Committee on the Status of Women in Astronomy
Although recent decades have seen significant progress by women in science, technology, engineering, and mathematics (STEM), this rate of progress is not shared by women scientists belonging to underrepresented minorities. Recognizing this problem, the National Academy of Sciences organized a conference entitled, “Seeking Solutions: Maximizing American Talent by Advancing Women of Color in Academia,” which was held on 7-8 June 2012 in Washington, DC. In preparation, the Academies invited a range of scientific societies to comment on the status of women of color in their disciplines. The AAS responded by forming a working group consisting of members of the Committee on the Status of Minorities in Astronomy (CSMA): Dara Norman, Jedidah Isler, and Hakeem Oluseyi; and the Committee on the Status of Women in Astronomy (CSWA): Nancy Morrison, Caroline Simpson, and Laura Trouille. Our report is posted on the National Academies’ web site, along with those of many other societies, at: http://sites.nas.edu/wocconference/get-involved/organizations/. In the following summary, quotations are from our report: http://sites.nas.edu/wocconference/files/2012/03/6.3.-American-Astronomi...
Women of color are at the nexus of race and gender, and are therefore in a double bind. While their experience has much in common with those of both women and minorities, they are often overlooked in efforts on behalf of both groups. Our report begins with a summary of barriers faced by women of color in astronomy, involving: difficulty building networks and collaborations and achieving a professional status that permits participation in invited activities; lack of effective mentoring; unfavorable workplace climate, lack of support, and even hostility; cultural alienation; conscious and unconscious bias; and stereotype threat. All these problems are exacerbated by the rarity of women of color in every STEM field.
Aiming toward solutions to these problems, our report suggests steps that could be taken by funding agencies, consortia of universities, and scientific societies, to improve networking, recognition, support, and understanding within the scientific community of women of color in science.
- Build national cohorts of high-achieving graduate student women of color at leading institutions to provide supportive, interdisciplinary peer networks
- Require diversity and cultural awareness training for people in supervisory roles to decrease their reliance on stereotypes in their relations with women of color
- Encourage fair hiring practices such as those implemented by the ADVANCE programs at the University of Michigan (http://sitemaker.umich.edu/advance/recruitment__stride_) and the University of Wisconsin (http://wiseli.engr.wisc.edu/map.php), among others. Research shows that “only after reviewers are given specific metrics with which to assess candidates do they avoid giving unfair advantage to white males.”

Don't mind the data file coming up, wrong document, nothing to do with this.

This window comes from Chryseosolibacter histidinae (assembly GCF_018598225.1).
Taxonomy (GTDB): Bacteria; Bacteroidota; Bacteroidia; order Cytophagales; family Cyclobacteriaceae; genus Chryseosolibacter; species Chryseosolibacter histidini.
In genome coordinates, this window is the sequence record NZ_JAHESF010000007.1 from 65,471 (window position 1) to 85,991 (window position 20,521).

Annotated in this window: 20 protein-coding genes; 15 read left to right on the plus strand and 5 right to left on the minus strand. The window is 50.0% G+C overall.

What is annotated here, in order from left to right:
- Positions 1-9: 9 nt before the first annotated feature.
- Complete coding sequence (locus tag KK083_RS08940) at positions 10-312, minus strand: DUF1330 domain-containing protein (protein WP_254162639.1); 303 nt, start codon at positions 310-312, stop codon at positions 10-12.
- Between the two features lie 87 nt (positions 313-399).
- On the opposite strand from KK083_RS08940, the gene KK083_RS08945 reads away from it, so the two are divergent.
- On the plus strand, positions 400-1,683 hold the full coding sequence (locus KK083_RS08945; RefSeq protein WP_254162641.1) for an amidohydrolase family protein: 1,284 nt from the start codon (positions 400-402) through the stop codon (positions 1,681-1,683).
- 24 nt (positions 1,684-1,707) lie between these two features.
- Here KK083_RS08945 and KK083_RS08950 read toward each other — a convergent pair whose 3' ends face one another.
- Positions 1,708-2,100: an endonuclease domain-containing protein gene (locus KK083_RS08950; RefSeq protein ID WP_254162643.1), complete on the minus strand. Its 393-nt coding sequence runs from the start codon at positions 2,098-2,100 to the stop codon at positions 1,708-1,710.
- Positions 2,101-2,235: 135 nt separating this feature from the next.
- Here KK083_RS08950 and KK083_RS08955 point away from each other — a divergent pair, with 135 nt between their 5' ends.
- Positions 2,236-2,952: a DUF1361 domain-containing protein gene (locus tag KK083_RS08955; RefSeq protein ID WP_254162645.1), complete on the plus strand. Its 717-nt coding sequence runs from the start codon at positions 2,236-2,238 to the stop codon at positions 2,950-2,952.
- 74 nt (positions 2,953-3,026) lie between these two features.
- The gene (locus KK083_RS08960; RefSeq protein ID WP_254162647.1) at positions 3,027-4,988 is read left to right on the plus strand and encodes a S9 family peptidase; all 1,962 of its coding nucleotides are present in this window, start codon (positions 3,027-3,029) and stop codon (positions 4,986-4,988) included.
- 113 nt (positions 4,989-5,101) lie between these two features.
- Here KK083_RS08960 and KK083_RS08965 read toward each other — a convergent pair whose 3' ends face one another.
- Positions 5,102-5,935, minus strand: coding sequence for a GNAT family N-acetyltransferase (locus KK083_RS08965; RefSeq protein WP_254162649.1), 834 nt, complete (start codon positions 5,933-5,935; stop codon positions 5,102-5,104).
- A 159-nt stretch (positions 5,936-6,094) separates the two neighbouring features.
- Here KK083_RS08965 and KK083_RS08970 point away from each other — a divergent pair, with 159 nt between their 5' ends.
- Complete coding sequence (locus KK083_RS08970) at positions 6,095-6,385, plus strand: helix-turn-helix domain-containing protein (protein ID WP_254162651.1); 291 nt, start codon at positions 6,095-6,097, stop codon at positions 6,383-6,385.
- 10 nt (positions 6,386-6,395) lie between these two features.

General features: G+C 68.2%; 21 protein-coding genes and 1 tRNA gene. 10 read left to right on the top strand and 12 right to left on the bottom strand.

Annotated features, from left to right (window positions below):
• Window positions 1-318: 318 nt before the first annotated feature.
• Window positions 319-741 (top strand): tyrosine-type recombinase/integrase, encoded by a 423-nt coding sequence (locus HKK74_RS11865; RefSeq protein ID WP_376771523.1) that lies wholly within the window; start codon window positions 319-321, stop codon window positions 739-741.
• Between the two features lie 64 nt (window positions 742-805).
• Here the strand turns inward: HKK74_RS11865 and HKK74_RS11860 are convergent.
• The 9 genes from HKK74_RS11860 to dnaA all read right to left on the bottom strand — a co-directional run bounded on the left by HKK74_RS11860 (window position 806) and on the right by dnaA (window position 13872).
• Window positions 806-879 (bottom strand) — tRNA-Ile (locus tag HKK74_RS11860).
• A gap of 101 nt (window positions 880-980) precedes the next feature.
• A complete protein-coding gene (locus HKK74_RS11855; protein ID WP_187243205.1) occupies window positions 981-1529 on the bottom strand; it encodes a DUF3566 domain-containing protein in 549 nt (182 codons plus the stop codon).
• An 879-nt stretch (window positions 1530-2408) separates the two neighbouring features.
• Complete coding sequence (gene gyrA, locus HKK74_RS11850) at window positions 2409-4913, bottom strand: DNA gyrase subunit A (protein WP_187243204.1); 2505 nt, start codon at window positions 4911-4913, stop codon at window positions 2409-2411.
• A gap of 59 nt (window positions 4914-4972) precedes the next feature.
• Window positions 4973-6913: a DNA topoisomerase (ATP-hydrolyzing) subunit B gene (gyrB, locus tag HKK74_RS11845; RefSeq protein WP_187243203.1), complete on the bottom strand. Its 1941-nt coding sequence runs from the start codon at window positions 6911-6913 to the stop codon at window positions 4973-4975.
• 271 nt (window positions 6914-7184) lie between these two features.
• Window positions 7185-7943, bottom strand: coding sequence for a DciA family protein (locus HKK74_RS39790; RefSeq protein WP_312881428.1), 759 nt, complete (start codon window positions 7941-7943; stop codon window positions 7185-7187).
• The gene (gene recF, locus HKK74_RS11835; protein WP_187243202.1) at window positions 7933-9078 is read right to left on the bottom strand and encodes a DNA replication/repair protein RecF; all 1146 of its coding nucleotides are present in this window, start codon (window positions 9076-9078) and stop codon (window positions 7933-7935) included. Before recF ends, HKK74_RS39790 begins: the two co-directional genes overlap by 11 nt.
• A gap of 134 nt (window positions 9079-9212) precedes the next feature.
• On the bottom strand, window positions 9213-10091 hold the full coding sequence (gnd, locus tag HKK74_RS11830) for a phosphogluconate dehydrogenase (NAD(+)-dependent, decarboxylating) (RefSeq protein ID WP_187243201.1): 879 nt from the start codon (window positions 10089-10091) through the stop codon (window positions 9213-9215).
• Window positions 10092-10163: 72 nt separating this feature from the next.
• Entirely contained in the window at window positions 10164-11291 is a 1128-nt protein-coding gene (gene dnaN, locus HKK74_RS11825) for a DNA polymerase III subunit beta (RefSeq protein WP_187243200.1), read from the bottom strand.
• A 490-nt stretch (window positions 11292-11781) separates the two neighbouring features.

- Recognize departments or individual mentors for support of women of color. Recognition could be modeled after the American Physical Society’s Woman Physicist of the Month (http://www.aps.org/programs/women/scholarships/womanmonth/) or mentoring awards such as that of the AAAS (http://www.aaas.org/aboutaaas/awards/mentor/).
- Improve collection of statistics and monitoring of the careers of women of color
- Encourage networking across disciplines among women of color at the professional level
- Expand programs that enable graduate students and postdocs to change advisors or to be exposed in mid-program to alternative mentors. In this way, damage caused by a failed relationship with a supervisor could be mitigated and students’ professional connections stimulated. An example is the Visiting Faculty Program of the Department of Energy (http://science.energy.gov/wdts/vfp/).
Our report continues with descriptions of existing activities by the AAS that assist women of color, including the existence of the CSMA and CSWA and the ongoing redesign of the Shapley Lectureship program to provide outreach to underrepresented minorities. It concludes with lessons learned from successful programs at minority-serving institutions such as Florida International University and at historically black colleges and universities such as Spelman College. We hope that the AAS can be at the forefront of additional efforts to make our science more inclusive.